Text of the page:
Results: With treadmill training harness-secured and partially relieved wheelchair-mobilised patients could practise up to 1000 steps per session for the first time. Controlled trials in stroke and SCI patients, however, failed to show a superior result when compared to walking exercise on the floor. Most likely explanation was the effort for the therapists, e.g. manually setting the paretic limbs during the swing phase resulting in a too little gait intensity. The next steps were gait machines, either consisting of a powered exoskeleton and a treadmill (Lokomat, AutoAmbulator) or an electromechanical solution with the harness secured patient placed on movable foot plates (Gait Trainer GT I). For the latter, a large multi-centre trial with 155 non-ambulatory stroke patients (DEGAS) revealed a superior gait ability and competence in basic activities of living in the experimental group. The HapticWalker continued the end effector concept of movable foot plates, now fully programmable and equipped with 6 DOF force sensors. This device for the first time enables training of arbitrary walking situations, hence not only the simulation of floor walking but also for example of stair climbing and perturbations.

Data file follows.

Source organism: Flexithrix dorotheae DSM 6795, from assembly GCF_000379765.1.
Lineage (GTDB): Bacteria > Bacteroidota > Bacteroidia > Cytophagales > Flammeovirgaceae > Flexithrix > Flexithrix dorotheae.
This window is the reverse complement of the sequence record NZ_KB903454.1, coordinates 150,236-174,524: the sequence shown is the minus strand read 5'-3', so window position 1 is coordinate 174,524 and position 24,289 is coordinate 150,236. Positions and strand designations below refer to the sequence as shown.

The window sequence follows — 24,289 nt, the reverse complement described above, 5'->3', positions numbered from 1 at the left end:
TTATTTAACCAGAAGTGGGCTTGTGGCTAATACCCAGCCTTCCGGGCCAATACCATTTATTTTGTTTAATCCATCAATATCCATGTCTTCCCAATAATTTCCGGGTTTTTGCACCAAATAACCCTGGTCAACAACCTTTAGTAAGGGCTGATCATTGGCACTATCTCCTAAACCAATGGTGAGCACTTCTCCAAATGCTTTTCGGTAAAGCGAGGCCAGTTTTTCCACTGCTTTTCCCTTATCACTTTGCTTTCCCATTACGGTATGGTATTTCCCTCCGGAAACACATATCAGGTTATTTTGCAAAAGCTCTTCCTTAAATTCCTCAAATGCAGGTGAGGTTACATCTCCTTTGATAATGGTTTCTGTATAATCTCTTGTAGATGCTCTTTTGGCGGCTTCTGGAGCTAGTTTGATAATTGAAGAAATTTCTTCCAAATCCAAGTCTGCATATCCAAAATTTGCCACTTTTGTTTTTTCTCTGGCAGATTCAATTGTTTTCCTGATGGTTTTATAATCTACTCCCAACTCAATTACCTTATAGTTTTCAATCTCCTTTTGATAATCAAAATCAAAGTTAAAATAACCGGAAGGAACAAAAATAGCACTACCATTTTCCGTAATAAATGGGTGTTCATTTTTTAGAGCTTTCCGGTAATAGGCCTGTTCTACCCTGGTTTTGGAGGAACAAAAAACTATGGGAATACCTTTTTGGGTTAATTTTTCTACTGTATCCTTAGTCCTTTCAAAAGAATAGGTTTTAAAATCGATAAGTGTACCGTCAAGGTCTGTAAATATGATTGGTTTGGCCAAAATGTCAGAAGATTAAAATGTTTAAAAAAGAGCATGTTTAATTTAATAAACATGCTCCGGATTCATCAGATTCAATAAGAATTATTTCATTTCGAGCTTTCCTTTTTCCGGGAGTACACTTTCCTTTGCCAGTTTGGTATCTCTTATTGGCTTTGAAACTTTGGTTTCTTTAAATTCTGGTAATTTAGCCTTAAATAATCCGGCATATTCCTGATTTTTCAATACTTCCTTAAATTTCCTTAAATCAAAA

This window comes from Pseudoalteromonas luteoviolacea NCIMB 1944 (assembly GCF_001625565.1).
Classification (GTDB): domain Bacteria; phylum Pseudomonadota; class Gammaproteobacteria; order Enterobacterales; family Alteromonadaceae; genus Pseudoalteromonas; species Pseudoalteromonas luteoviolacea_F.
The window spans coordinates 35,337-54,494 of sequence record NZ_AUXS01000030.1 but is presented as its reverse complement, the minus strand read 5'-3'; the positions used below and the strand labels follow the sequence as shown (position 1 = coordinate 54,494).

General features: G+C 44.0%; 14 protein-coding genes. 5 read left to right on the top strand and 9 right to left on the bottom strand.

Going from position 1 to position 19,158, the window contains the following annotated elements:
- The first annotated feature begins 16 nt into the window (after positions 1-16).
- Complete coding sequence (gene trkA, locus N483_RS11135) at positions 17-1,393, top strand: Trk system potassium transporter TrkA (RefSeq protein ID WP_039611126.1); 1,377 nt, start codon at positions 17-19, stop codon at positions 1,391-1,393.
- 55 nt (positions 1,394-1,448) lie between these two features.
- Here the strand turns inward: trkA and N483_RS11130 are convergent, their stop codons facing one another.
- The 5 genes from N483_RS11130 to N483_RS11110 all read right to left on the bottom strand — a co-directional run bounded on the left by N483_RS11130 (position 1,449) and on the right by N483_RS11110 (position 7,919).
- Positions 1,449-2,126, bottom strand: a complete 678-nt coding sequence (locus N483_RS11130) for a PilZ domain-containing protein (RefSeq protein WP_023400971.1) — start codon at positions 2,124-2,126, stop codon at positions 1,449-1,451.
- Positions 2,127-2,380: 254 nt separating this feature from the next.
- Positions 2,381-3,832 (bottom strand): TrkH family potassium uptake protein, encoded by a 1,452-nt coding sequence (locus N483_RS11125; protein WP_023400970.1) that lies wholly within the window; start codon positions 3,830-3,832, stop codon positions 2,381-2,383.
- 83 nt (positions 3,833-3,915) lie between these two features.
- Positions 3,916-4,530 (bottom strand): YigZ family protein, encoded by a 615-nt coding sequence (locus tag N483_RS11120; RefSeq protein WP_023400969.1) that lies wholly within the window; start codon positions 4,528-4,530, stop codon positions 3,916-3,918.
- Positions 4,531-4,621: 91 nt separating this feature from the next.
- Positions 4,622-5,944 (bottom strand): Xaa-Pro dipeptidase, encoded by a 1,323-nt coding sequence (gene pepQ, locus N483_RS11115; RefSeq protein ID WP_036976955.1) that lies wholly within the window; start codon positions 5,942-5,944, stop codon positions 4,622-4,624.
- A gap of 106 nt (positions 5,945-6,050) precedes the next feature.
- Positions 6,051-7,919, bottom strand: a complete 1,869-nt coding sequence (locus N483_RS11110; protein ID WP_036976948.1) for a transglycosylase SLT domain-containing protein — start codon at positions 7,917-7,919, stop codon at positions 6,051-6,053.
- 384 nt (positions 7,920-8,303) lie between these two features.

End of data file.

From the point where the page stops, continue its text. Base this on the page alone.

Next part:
Conclusion: Locomotor therapy is a fascinating new tool in rehabilitation, which is in line with modern principles of motor relearning promoting a task-specific repetitive approach. Sophisticated technical developments and positive randomized controlled trials form the basis of a growing acceptance worldwide to the benefits or our patients.

Show MeSH

Related in: MedlinePlus

Electromechanical Gait Trainer GT I with movable footplates. The photograph on the left shows gait rehabilitation with stroke patient, the technical sketch on the right shows the functional principle of the machine.
© Copyright Policy - open-access
Related In: Results  -  Collection

License
getmorefigures.php?uid=PMC1804273&req=5